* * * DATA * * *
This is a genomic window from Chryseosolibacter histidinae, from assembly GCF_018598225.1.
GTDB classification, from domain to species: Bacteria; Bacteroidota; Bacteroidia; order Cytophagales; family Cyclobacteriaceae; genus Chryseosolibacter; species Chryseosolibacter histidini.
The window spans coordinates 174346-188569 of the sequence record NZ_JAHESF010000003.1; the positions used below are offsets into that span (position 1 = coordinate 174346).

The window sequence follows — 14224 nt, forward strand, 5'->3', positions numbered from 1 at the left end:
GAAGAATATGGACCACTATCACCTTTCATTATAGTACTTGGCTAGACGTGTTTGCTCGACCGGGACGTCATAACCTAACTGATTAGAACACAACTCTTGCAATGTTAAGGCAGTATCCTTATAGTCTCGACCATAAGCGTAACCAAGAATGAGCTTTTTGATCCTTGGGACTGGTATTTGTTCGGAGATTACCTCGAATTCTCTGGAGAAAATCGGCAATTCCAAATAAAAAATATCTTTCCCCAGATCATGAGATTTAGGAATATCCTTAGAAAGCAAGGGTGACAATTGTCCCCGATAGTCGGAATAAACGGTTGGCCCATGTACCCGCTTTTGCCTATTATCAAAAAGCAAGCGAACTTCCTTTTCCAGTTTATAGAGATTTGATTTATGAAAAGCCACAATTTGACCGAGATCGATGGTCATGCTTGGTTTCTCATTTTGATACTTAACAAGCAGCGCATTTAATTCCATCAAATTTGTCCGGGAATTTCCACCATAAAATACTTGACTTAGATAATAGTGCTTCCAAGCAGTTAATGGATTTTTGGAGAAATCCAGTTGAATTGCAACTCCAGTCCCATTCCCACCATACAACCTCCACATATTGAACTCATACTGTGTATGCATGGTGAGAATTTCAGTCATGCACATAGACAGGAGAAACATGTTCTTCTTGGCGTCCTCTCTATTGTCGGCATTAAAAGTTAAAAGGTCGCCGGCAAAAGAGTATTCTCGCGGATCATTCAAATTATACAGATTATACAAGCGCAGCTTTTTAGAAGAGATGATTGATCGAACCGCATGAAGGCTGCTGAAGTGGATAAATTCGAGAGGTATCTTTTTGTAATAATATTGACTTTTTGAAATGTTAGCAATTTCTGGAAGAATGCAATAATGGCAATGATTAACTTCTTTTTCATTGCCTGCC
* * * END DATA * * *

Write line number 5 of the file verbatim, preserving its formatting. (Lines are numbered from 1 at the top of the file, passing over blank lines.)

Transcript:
GAAGAATATGGACCACTATCACCTTTCATTATAGTACTTGGCTAGACGTGTTTGCTCGACCGGGACGTCATAACCTAACTGATTAGAACACAACTCTTGCAATGTTAAGGCAGTATCCTTATAGTCTCGACCATAAGCGTAACCAAGAATGAGCTTTTTGATCCTTGGGACTGGTATTTGTTCGGAGATTACCTCGAATTCTCTGGAGAAAATCGGCAATTCCAAATAAAAAATATCTTTCCCCAGATCATGAGATTTAGGAATATCCTTAGAAAGCAAGGGTGACAATTGTCCCCGATAGTCGGAATAAACGGTTGGCCCATGTACCCGCTTTTGCCTATTATCAAAAAGCAAGCGAACTTCCTTTTCCAGTTTATAGAGATTTGATTTATGAAAAGCCACAATTTGACCGAGATCGATGGTCATGCTTGGTTTCTCATTTTGATACTTAACAAGCAGCGCATTTAATTCCATCAAATTTGTCCGGGAATTTCCACCATAAAATACTTGACTTAGATAATAGTGCTTCCAAGCAGTTAATGGATTTTTGGAGAAATCCAGTTGAATTGCAACTCCAGTCCCATTCCCACCATACAACCTCCACATATTGAACTCATACTGTGTATGCATGGTGAGAATTTCAGTCATGCACATAGACAGGAGAAACATGTTCTTCTTGGCGTCCTCTCTATTGTCGGCATTAAAAGTTAAAAGGTCGCCGGCAAAAGAGTATTCTCGCGGATCATTCAAATTATACAGATTATACAAGCGCAGCTTTTTAGAAGAGATGATTGATCGAACCGCATGAAGGCTGCTGAAGTGGATAAATTCGAGAGGTATCTTTTTGTAATAATATTGACTTTTTGAAATGTTAGCAATTTCTGGAAGAATGCAATAATGGCAATGATTAACTTCTTTTTCATTGCCTGCC